Kristine Frazao | Spotlight on America

WASHINGTON (SOA) — The harmful impacts of toxic exposure on veterans have been in the national headlines for months. In this Spotlight on America report, we take a look at what these hazardous exposures may mean for female veterans, particularly those wanting to start a family.

Motherhood is a joy Kerry Karwan wasn’t sure she’d ever know. She told us of all her challenging missions over two decades in the U.S. Coast Guard, starting her family was by far the most grueling. She said she struggled for six years to conceive and still remembers the questions that consumed her life.

“I was like, ‘I don’t understand what’s happening,'” she recalled thinking. “’My husband’s healthy. He’s had kids, I am healthy. Why are we not getting pregnant?'”

The U.S. Centers for Disease Control and Prevention said fertility problems impact about 19% of women of reproductive age. But we discovered that number jumps dramatically when it comes to women who’ve served in the military: a staggering 57% of them said they’ve experienced family-building challenges, according to a 2021 study from the group Blue Star Families.

Some of the causes vary from time away from a spouse to post-traumatic stress disorder (PTSD). But there’s also a lesser-known culprit that thousands of military women like Kerry believe may be to blame: exposure to toxins.

“I was an engineer on a ship and we have asbestos,” Karwan told Spotlight on America. “Obviously, there’s a bunch of different chemicals in my response job — we responded to oil spills and benzene in all kinds of stuff. There’s exposure there that at a single point in time may not be damaging, but over the course of a career could have a long-term and devastating effect.”

Overseas, so-called burn pits posed the same kind of potentially devastating effects on others. The toxic smoke spewing from military trash fires contained everything you can imagine, said Jeremy Butler, the CEO of Iraq and Afghanistan Veterans of America.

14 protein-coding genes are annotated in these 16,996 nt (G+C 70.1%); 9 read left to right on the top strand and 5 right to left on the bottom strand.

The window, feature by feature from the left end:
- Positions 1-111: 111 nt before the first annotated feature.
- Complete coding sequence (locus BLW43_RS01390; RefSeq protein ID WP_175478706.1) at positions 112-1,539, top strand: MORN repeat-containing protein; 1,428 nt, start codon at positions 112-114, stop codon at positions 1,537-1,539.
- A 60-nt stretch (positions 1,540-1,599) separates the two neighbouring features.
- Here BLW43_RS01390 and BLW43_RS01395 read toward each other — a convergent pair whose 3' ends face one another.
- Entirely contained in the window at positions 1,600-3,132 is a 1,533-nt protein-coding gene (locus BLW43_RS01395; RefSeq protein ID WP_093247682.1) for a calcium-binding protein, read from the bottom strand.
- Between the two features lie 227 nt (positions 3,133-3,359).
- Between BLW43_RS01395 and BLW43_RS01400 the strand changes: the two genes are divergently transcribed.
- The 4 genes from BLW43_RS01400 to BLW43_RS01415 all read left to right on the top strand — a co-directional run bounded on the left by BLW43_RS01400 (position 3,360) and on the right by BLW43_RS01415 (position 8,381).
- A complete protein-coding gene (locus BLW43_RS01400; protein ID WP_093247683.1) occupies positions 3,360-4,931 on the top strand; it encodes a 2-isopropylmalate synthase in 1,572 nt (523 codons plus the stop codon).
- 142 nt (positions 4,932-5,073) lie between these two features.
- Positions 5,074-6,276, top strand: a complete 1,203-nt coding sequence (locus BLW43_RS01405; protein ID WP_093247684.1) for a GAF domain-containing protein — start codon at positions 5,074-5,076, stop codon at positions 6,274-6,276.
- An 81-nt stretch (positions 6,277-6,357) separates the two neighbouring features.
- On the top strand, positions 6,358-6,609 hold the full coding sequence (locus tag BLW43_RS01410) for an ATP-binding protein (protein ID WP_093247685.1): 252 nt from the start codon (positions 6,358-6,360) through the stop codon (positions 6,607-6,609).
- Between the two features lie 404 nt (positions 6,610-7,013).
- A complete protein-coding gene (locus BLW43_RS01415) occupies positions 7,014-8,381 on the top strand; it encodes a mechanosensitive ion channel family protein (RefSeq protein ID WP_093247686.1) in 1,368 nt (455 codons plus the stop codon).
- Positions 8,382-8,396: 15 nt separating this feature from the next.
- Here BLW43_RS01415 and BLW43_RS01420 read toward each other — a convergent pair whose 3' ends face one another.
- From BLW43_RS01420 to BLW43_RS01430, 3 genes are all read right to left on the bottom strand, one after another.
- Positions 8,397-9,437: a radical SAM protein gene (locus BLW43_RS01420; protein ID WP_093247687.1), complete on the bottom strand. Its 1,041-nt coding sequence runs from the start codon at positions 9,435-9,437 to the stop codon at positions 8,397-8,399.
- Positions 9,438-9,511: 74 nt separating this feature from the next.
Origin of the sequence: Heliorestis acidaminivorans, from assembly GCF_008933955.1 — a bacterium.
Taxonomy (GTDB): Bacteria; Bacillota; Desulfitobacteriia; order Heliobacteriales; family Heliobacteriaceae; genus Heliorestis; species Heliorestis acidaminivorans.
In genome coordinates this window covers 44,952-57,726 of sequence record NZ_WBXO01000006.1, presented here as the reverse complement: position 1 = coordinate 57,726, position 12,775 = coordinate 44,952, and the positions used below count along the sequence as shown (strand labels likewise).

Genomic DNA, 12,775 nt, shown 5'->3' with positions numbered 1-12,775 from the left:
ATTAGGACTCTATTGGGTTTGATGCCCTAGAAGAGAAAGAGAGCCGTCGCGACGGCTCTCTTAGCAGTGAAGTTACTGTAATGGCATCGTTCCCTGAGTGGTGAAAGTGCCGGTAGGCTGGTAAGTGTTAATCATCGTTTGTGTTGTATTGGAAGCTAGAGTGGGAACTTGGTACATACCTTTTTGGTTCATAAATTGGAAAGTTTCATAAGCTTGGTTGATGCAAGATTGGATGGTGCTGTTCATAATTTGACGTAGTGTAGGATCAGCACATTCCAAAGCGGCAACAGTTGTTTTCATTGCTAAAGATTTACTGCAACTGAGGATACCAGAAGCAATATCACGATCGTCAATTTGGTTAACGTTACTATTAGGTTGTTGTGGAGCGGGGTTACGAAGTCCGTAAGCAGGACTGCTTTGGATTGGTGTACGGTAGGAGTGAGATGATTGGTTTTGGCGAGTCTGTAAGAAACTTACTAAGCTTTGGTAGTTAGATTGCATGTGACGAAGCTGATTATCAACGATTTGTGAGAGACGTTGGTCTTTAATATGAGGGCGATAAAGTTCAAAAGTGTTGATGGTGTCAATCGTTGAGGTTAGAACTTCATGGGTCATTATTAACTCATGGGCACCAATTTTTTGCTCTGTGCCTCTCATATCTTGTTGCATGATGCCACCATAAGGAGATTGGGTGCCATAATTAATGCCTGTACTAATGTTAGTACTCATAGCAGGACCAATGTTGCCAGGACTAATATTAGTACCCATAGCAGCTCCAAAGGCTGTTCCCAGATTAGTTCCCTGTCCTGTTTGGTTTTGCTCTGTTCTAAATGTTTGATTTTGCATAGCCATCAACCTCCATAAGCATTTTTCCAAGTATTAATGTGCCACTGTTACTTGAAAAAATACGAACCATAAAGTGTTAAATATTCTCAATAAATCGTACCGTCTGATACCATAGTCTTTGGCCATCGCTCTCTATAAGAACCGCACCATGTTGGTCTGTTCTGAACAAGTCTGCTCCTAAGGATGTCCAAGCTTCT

“You’re talking plastic metals, ammunition, body parts,” Butler told Spotlight on America. “Literally anything and everything that is generated by a city is what we’re talking about here.”

Rep. Julia Brownley, D-Calif., has made helping veterans dealing with toxic exposure central to her work on Capitol Hill, and she’s focused much of her attention on those hazardous burn pits.

If you’ve ever been around a burn pit,” she said, “logic will tell you it has to have in some way an impact.”

Brownley has authored multiple bills seeking to expand access to reproductive health care for female veterans, most of which have not yet passed.

“I think most women who serve in our military — I think when they leave the military, they want to have a family and if their reproductive organs are not working, then that’s a big problem.”

It’s a problem Kerry Karwan and her husband, Rob, believe must be urgently addressed. Their story had a happy ending, but they worry for so many other women who sign up to serve.

This story was originally published by The National Desk on October 26, 2022.

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